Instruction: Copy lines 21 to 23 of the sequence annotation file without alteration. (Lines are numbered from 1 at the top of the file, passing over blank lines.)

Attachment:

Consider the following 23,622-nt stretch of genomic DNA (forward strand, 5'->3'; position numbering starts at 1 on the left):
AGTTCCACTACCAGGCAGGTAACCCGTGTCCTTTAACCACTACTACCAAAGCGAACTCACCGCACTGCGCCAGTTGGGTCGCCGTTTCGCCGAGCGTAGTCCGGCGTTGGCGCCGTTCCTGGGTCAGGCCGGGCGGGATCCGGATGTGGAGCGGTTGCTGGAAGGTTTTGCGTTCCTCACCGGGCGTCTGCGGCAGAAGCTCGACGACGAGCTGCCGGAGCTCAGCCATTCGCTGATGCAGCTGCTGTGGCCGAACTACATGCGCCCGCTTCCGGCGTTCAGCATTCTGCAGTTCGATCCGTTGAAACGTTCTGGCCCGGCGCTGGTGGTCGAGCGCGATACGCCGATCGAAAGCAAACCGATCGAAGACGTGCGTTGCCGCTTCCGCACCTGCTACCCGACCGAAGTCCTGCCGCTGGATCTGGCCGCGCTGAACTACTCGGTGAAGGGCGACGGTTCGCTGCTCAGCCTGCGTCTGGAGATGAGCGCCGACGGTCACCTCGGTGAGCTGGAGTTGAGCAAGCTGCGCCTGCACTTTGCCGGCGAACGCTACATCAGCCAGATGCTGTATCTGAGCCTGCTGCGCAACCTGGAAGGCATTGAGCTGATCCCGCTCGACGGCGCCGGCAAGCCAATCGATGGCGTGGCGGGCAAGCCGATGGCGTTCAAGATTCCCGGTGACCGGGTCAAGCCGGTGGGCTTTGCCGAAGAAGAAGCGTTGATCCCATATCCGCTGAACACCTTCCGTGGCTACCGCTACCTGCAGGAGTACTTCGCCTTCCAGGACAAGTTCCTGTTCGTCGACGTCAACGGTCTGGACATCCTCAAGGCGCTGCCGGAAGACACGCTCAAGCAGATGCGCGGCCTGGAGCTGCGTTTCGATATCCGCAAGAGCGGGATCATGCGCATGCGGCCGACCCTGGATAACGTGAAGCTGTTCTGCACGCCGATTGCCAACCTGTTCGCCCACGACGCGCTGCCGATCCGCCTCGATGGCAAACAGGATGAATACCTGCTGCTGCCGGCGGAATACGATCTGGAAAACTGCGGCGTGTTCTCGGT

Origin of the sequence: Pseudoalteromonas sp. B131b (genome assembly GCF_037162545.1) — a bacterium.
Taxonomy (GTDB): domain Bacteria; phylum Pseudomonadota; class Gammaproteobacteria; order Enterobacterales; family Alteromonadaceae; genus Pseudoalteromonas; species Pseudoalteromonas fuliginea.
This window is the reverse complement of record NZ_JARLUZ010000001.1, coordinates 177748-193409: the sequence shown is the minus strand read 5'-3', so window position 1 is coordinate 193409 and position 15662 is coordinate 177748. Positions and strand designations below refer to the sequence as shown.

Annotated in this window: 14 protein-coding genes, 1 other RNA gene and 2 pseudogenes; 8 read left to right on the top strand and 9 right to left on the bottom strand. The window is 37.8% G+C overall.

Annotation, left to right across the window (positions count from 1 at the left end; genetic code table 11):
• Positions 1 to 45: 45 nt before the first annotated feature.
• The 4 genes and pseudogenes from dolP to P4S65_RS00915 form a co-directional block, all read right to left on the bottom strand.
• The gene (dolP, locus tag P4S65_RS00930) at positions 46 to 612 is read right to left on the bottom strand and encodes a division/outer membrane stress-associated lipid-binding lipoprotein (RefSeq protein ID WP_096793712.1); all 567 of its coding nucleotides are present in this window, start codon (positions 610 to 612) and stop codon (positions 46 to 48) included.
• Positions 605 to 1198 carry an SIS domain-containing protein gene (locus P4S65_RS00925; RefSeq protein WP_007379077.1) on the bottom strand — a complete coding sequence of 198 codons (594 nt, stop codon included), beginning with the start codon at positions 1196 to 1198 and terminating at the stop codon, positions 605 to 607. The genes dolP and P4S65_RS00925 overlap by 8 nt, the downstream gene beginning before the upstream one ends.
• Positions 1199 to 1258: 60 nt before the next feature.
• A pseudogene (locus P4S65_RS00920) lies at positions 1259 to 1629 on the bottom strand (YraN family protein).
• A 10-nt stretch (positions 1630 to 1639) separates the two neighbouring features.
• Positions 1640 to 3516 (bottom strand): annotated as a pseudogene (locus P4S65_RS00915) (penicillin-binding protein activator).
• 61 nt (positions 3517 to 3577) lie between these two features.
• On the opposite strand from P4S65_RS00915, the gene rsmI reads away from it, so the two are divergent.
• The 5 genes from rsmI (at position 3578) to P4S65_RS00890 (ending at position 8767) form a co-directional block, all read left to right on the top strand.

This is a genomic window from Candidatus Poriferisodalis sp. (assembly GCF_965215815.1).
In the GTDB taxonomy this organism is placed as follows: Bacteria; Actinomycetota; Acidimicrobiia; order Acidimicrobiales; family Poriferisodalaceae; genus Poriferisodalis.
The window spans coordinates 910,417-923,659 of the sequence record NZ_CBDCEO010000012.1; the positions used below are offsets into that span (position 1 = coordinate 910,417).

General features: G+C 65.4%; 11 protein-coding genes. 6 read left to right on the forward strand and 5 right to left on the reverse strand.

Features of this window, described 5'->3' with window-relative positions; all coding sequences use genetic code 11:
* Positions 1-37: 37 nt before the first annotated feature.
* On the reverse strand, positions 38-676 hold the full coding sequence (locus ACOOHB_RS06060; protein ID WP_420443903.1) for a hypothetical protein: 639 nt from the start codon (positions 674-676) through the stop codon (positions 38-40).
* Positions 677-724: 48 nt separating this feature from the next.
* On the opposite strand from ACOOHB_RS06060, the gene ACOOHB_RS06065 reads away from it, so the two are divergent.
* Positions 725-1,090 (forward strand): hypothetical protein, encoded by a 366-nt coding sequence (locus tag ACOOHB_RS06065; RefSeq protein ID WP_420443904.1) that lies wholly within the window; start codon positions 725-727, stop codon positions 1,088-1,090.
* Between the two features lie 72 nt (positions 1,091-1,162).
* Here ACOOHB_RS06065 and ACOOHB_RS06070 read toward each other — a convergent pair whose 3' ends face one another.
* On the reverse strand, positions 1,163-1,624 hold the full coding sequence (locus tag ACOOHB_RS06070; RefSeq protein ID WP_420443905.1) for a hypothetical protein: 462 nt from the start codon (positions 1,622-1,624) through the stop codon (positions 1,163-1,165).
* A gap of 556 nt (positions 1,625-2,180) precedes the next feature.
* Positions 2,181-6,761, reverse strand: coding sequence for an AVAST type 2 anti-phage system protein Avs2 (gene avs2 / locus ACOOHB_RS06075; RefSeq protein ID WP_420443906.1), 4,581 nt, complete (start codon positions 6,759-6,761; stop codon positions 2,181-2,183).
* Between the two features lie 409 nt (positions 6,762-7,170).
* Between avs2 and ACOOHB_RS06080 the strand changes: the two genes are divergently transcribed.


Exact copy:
The window spans coordinates 910,417-923,659 of the sequence record NZ_CBDCEO010000012.1; the positions used below are offsets into that span (position 1 = coordinate 910,417).

General features: G+C 65.4%; 11 protein-coding genes. 6 read left to right on the forward strand and 5 right to left on the reverse strand.

Features of this window, described 5'->3' with window-relative positions; all coding sequences use genetic code 11: